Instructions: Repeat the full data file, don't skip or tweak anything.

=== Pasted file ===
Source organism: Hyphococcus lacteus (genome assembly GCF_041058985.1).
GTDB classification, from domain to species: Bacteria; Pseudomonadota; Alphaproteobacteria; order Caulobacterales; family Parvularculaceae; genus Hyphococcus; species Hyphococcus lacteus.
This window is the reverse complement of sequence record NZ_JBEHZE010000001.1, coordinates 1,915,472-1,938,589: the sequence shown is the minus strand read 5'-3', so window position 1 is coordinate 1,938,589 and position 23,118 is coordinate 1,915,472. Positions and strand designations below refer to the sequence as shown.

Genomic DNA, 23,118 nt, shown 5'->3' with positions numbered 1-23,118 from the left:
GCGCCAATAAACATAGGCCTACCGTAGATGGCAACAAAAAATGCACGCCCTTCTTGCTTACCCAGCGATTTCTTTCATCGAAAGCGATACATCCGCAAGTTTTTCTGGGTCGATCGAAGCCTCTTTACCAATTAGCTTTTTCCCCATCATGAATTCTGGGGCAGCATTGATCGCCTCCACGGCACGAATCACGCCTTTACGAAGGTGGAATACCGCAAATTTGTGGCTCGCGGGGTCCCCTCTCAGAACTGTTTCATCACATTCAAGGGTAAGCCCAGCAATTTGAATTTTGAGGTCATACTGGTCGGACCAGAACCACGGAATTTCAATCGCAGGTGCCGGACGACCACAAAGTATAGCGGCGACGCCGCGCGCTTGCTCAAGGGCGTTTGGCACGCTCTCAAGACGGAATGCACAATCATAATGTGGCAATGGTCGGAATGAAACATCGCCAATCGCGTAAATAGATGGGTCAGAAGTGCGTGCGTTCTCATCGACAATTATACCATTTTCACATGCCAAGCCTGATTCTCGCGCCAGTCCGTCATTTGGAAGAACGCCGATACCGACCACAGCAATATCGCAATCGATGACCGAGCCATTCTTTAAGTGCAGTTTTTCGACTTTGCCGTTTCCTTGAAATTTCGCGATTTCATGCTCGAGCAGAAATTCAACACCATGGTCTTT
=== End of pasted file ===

Source organism: Hyphococcus lacteus (genome assembly GCF_041058985.1).
GTDB classification, from domain to species: Bacteria; Pseudomonadota; Alphaproteobacteria; order Caulobacterales; family Parvularculaceae; genus Hyphococcus; species Hyphococcus lacteus.
This window is the reverse complement of sequence record NZ_JBEHZE010000001.1, coordinates 1,915,472-1,938,589: the sequence shown is the minus strand read 5'-3', so window position 1 is coordinate 1,938,589 and position 23,118 is coordinate 1,915,472. Positions and strand designations below refer to the sequence as shown.

Genomic DNA, 23,118 nt, shown 5'->3' with positions numbered 1-23,118 from the left:
GCGCCAATAAACATAGGCCTACCGTAGATGGCAACAAAAAATGCACGCCCTTCTTGCTTACCCAGCGATTTCTTTCATCGAAAGCGATACATCCGCAAGTTTTTCTGGGTCGATCGAAGCCTCTTTACCAATTAGCTTTTTCCCCATCATGAATTCTGGGGCAGCATTGATCGCCTCCACGGCACGAATCACGCCTTTACGAAGGTGGAATACCGCAAATTTGTGGCTCGCGGGGTCCCCTCTCAGAACTGTTTCATCACATTCAAGGGTAAGCCCAGCAATTTGAATTTTGAGGTCATACTGGTCGGACCAGAACCACGGAATTTCAATCGCAGGTGCCGGACGACCACAAAGTATAGCGGCGACGCCGCGCGCTTGCTCAAGGGCGTTTGGCACGCTCTCAAGACGGAATGCACAATCATAATGTGGCAATGGTCGGAATGAAACATCGCCAATCGCGTAAATAGATGGGTCAGAAGTGCGTGCGTTCTCATCGACAATTATACCATTTTCACATGCCAAGCCTGATTCTCGCGCCAGTCCGTCATTTGGAAGAACGCCGATACCGACCACAGCAATATCGCAATCGATGACCGAGCCATTCTTTAAGTGCAGTTTTTCGACTTTGCCGTTTCCTTGAAATTTCGCGATTTCATGCTCGAGCAGAAATTCAACACCATGGTCTTT